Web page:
January 31, 2020
According to early reports, an armed group of approximately 80 people who identify as “the Kukalón Armed Group” recently disturbed the peace of an Indigenous Mayangna village of Alal, Bonanza, 400 kilometers northeast of Managua, Nicaragua. On January 28, 2020, the group massacred 6 Indigenous Mayangnas, another 10 are reported missing, and several houses were burned. Five of the victims have been identified: Tránsito Mesa, Víctor Díaz, Juan Emilio Devis, Carlos Martín, and Miguel Dixon.
Gustavo Sebastián Lino, president of the Mayagna Sauni As territory, along with other members of local Indigenous rights organizations have denounced this violent attack. Alal is a remote community in the Mayangna Sauni As territory, within the Bosawas Biosphere Reserve in the department of Jinotega, shared by the Autonomous Region of the North Caribbean Coast (RACCN) and bordering Honduras. Declared a Biosphere Reserve by UNESCO in 1997, it is the largest forest reserve in Central America and the third largest in the world. Although it has been known as one of the most intact tropical rainforest and cloud forests in the region, invasion by non-Indigenous settlers, loggers, and ranchers has caused ceaseless conflict, leaving the biosphere and its communities threatened.
In 2001 the Mayagna won a landmark case against the government of Nicaragua in which the Inter-American Court of Human Rights held that they had a right as Indigenous people to their collective land, in what was known as the Awas-Tingi ruling, after the community that brought the case. In December 2008, the government completed a process of demarcating and titling the land, securing their title to a total of 73,394 hectares.
Since then, community leaders have repeatedly denounced violence at the hands of non-Indigenous people known as “colonos”, or settlers who entered their territory looking to exploit and take control of natural resources. On numerous occasions Indigenous authorities have sued the government for their territorial integrity, asserting their rights and expelling the invaders who disturb their lifeways.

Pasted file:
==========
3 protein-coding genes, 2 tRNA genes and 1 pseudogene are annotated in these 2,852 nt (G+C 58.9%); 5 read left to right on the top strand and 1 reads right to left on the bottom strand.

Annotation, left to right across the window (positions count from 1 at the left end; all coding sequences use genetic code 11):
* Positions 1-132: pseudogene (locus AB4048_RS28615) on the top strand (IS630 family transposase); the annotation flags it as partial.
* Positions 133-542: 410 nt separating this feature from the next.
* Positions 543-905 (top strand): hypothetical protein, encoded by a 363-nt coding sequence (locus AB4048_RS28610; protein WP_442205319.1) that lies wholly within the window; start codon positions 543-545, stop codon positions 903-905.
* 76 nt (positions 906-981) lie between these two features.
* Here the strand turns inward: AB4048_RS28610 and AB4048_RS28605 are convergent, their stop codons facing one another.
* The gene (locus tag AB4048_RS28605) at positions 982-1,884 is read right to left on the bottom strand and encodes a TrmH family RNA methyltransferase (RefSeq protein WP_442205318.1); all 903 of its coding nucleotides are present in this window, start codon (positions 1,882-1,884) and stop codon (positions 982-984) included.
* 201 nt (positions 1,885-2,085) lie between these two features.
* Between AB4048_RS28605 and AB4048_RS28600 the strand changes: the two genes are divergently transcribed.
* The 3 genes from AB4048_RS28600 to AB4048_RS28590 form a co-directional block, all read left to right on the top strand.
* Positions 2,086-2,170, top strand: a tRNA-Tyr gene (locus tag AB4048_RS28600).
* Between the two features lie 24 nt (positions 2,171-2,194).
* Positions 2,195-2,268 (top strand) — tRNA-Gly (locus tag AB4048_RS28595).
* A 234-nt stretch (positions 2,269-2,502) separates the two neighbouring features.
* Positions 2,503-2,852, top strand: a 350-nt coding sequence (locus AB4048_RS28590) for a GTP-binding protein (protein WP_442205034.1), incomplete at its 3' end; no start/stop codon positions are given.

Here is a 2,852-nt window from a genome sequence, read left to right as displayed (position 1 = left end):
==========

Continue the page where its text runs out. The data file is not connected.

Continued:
The Communal Property Law (law 445) requires the Nicaraguan state to complete saneamiento, a ‘healing’ of the land, meaning the removal of colonists and industries from Indigenous and Afro-descendant territories, but the Nicaraguan government has failed to fulfil this obligation.
“Our communities have been threatened, massacred and exploited. The government has made decrees and actions that only remain in paper. One of them is the creation of the ecological battalion that was thought to give security to our communities but we have not seen results. Faced with this situation, we need the government to immediately attend to the matter and carry out justice as soon as possible,“ Lino told Comunicación Digital Nicaragua Actual.
On January 30, 2020, the Inter-American Commission on Human Rights (IACHR) condemned the attack on Twitter in Alal stating, "the State will be in violation of international obligations to protect the integrity, life and Indigenous territories, if it does not prevent, investigate, and punish these events." The IACHR also emphasized that “this pattern of attacks has been repeated in Nicaragua for years. The State must urgently adopt comprehensive policies to protect the rights of Indigenous Peoples to life, integrity, and territory. ”
The Nicaraguan National Police issued a press release describing two victims of gunshot wounds, but did not corroborate any information regarding the 10 disappearances. Cases of violence within the Bosawas Biosphere Reserve are under the jurisdiction of the Nicaraguan Army, along with the Ministry of Environment and Natural Resources. Although these institutions have yet to make a public statement, locals have reported that a group of 30 people is in Bonanza conducting an investigation.
Cultural Survival repudiates acts of violence against Indigenous communities and joins the Mayangna leaders in calling on Nicaraguan government to comply with domestic and international law by defending the integrity of the Indigenous lands, as well as Indigenous Peoples; most essential human right, the right to life and security of person. We encourage Nicaraguan authorities to investigate and bring swift justice for the victims of this massacre.
Photo: Comunidad Mayangna Bosawas, Nicaragua. Photo by Alba Sud Fotografia/ Alam Ramírez Zelayaa.